Linux on the line: musings on the CLI / GUI flip-flop
Of course, I don’t know who VAXherds were to mock UNIX; as sensible as VMS commands appeared to be, they could all be abbreviated to four letters. This meant I didn’t have to waste valuable keystrokes on the ANALYZE command when typing in ANAL served perfectly. And let us not forget the VAX vacuum cleaner advertisements which proudly proclaimed “nothing sucks like a VAX.” Anyway, this is all moot; where’s VMS now? And do DECUS count their membership on two hands or just one?
Nevertheless, the point is UNIX – and, by the early ‘90’s, Torvalds spectacular Linux, putting power in the hands of the PC-buying public – was a command-line driven system. It used shells, or CLIs – command line interpreters. We wizards weaved wondrous works, with hands flying forth over the keyboard. We scoffed at the mouse-dependant Windows users – who frustrated us by their exasperating slow and painful speed. You could eat your own arm off in the time it took a Windows user to click in the username box and type, move to the password box, click and type, move to OK and click once more. “Just use tab and enter” we would think while smiling pleasantly.
Yet, all was not well: the WIMP revolution had begun. The average man on the street wanted to use their computer – not master it, but simply produce the outputs they had in mind. And fair enough, too. I’d certainly be lost if I had to know how my car worked. So, despite the coolness of having a free and powerful operating system, Linux was pegged as “an expert’s system.” The perception arose that it needed sheer arcane commands to be typed in and without this was not useful. The initially small driver base wouldn’t have helped matters much, but there’s no doubt whatsoever the requirement to execute ls –alf and ps –ejf steered away regular punters.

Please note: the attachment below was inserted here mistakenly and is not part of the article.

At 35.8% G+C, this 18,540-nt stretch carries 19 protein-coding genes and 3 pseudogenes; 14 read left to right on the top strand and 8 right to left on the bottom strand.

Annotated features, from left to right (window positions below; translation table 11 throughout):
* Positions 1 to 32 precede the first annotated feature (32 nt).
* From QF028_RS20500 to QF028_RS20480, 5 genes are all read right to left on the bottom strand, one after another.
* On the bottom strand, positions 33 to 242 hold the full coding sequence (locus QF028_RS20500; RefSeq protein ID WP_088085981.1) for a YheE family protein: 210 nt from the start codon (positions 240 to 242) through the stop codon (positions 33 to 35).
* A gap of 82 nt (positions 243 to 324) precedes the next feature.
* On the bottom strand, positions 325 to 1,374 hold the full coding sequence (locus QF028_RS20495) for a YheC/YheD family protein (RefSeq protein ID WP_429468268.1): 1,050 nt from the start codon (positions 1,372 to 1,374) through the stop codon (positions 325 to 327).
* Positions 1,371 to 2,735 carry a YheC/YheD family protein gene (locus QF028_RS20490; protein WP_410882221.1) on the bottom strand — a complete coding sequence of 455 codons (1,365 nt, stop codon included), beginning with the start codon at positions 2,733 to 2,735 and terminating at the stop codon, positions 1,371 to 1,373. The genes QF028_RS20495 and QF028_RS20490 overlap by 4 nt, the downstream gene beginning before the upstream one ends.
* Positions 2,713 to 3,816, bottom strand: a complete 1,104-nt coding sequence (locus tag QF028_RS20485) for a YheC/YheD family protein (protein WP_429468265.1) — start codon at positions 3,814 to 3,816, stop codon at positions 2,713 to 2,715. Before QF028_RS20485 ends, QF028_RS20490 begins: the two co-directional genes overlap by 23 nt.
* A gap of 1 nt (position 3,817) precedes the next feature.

By contrast, Windows ’95 hit the stores and people were blown away by its solutions to problems which never existed in Linux anyway – like being freed from the 8.3 file name convention. It was Microsoft’s first GUI OS (Windows 3.1 being, of course, an application that ran on top of MS-DOS.)
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David has been computing since 1984 where he instantly gravitated to the family Commodore 64. He completed a Bachelor of Computer Science degree from 1990 to 1992, commencing full-time employment as a systems analyst at the end of that year. Within two years, he returned to his alma mater, the University of Newcastle, as a UNIX systems manager. This was a crucial time for UNIX at the University with the advent of the World-Wide-Web and the decline of VMS. David moved on to a brief stint in consulting, before returning to the University as IT Manager in 1998. In 2001, he joined an international software company as Asia-Pacific troubleshooter, specialising in AIX, HP/UX, Solaris and database systems. Settling down in Newcastle, David then found niche roles delivering hard-core tech to the recruitment industry and presently is the Chief Information Officer for a national resources company where he particularly specialises in mergers and acquisitions and enterprise applications.